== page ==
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THE PHARMA REVIEW (NOVEMBER 2009)

Aerogels: Novel Drug Carriers

C. Shah, R. Patel, R. Mazumder, S. Bhattacharya, A. Mazumder, R. N.Gupta

Abstract: Pharmaceutical gels are well known as dense networks of fine particles dispersed in suitable media. Based on the types of dispersion phases, they are sub classified as hydrogels, alcogels and organogels, which are dispersions of polymeric materials in water, alcohol, and organic solvents, respectively. Aerogel, having more than 15 entries in Guinness Book of World Record, is a very low-density solid-state gel which is derived by replacing the dispersion phase of a gel with gas. Aerogels can be made with a density only three times larger than that of air. This novel material has many desired properties, such as low thermal conductivity, refractive index, along with thermal stability, large surface area and biocompatibility, which make it a potential candidate as a drug carrier. A striking number of applications have been developed for aerogels like catalysts, thermal insulators, and particle detectors and so on. Pharmaceutical applications of aerogels are being investigated for more than a decade, e.g., as flow enhancing materials, filler, drug carriers and so on.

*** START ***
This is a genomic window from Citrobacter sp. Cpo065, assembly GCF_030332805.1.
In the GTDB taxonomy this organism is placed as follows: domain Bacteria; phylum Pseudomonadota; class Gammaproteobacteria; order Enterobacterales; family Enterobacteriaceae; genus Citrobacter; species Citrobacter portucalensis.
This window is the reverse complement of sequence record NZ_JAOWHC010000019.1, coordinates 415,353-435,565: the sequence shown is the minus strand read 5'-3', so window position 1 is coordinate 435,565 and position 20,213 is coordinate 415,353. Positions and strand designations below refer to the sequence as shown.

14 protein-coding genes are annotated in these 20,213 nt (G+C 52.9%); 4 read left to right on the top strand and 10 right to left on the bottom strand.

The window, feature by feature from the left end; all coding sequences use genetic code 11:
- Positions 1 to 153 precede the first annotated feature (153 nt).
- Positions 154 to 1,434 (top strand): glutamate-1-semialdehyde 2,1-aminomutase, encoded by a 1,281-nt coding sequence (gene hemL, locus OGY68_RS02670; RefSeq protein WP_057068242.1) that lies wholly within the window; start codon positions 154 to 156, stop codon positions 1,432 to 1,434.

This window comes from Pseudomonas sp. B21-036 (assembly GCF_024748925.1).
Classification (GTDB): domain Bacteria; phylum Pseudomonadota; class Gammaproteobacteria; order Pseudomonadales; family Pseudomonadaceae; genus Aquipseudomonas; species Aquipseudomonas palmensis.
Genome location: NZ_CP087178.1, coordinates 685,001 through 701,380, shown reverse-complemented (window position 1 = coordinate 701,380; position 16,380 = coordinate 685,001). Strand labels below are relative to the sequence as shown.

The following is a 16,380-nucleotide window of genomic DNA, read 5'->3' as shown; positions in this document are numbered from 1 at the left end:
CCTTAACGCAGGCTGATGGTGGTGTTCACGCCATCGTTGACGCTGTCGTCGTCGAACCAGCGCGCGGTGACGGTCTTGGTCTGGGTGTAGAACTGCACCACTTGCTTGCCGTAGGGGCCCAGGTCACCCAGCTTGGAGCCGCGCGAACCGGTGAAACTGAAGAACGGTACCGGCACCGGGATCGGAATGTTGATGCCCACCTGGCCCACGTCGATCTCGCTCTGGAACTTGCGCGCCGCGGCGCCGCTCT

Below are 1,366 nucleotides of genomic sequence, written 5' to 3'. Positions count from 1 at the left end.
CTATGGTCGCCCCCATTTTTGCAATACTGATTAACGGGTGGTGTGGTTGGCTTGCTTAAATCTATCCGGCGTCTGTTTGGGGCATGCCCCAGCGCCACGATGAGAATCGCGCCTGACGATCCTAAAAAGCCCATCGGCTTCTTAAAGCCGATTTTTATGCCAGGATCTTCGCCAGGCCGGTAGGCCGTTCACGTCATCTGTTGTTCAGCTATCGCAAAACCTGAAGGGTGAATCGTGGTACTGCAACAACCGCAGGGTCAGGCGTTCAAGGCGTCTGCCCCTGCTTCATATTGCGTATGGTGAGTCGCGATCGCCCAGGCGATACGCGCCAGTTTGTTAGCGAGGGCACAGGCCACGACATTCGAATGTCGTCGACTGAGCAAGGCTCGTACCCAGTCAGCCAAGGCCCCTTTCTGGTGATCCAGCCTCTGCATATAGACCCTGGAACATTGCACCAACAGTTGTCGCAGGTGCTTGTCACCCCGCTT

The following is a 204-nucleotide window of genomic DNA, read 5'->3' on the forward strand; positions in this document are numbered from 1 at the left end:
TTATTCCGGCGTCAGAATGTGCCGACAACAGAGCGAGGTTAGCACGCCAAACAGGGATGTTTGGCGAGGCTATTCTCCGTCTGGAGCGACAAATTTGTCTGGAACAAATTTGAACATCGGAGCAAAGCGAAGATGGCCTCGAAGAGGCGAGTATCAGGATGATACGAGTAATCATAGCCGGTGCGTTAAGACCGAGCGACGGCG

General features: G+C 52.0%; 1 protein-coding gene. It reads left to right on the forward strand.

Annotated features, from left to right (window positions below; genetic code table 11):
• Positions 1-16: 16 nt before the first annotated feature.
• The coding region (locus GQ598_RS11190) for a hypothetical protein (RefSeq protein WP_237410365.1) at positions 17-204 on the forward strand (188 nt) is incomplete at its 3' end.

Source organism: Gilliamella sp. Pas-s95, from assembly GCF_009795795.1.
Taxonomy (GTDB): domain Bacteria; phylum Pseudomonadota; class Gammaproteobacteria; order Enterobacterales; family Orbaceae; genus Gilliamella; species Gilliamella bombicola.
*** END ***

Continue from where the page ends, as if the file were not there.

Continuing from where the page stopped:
Introduction
Aerogel, world’s lightest solid material and drug delivery system, was first created by Steven Kistler in 1931. Kistler competed with Charles Learned to see if one of them could replace the liquid inside a jelly jar with gas without causing any shrinkage. Kistler won the bet, and published his findings in 1931. Aerogel is a low-density solid-state material derived from gel in which the liquid component of the gel has been replaced with gas. Aerogels are produced by extracting the liquid component of a gel through super-critical drying. This allows the liquid to be slowly removed without causing the solid matrix in the gel to collapse due to capillary action, as would happen with conventional evaporation. The first aerogels were produced from silica gels. Kistler’s later work involved aerogels based on alumina, chromia and tin oxide. Carbon aerogels were first developed in the early 1980s.

Aerogel is a concept of pulmonary drug delivery from a very light weight and highly transparent polymer material which is also known as “Frozen Smoke”, “Blue Smoke”, or “Solid Smoke”. These names suggest its hazy blue appearance as a solid. It has emerged out as one of the most promising means of drug delivery during the past few years.

Superiority of Aerogel to Aerosol
Porous gels are prepared from a material which is soluble in pulmonary surfactant. The lower the density difference between the floating particle and the air, the higher are the chances the particle will stay afloat at a given level of air motion. Since the aerogel particles are highly porous (up to 95% filled with the air), they are much lighter than a solid particle and they have much better chances of remaining afloat reaching the innermost alveoli of the lungs and settling on the pulmonary surfactant rather than on the mucous membranes along the way. Since human lungs have an equivalent surface area of a tennis court, it is advisable to take advantage of as much of the surface of the lungs as possible for efficient drug delivery. The air suspension characteristics of the micron and submicron size aerogel particles are determined using a small chamber with a paddle fan.

 

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